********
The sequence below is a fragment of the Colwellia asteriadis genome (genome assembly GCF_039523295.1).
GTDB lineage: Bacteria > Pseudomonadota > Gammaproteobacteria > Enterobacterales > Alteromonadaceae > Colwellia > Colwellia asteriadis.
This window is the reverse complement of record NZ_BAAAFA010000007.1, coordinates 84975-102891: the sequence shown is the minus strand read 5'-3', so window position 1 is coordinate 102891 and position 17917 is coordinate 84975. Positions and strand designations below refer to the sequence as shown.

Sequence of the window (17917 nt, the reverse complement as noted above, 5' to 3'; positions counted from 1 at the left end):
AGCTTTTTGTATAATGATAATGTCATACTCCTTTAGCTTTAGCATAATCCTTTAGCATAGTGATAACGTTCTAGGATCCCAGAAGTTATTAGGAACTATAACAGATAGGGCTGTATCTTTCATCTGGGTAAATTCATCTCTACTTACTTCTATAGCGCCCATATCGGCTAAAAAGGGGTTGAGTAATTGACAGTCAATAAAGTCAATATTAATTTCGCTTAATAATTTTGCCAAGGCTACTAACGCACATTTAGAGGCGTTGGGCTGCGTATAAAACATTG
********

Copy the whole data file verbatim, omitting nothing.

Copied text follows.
The sequence below is a fragment of the Colwellia asteriadis genome (genome assembly GCF_039523295.1).
GTDB lineage: Bacteria > Pseudomonadota > Gammaproteobacteria > Enterobacterales > Alteromonadaceae > Colwellia > Colwellia asteriadis.
This window is the reverse complement of record NZ_BAAAFA010000007.1, coordinates 84975-102891: the sequence shown is the minus strand read 5'-3', so window position 1 is coordinate 102891 and position 17917 is coordinate 84975. Positions and strand designations below refer to the sequence as shown.

Sequence of the window (17917 nt, the reverse complement as noted above, 5' to 3'; positions counted from 1 at the left end):
AGCTTTTTGTATAATGATAATGTCATACTCCTTTAGCTTTAGCATAATCCTTTAGCATAGTGATAACGTTCTAGGATCCCAGAAGTTATTAGGAACTATAACAGATAGGGCTGTATCTTTCATCTGGGTAAATTCATCTCTACTTACTTCTATAGCGCCCATATCGGCTAAAAAGGGGTTGAGTAATTGACAGTCAATAAAGTCAATATTAATTTCGCTTAATAATTTTGCCAAGGCTACTAACGCACATTTAGAGGCGTTGGGCTGCGTATAAAACATTG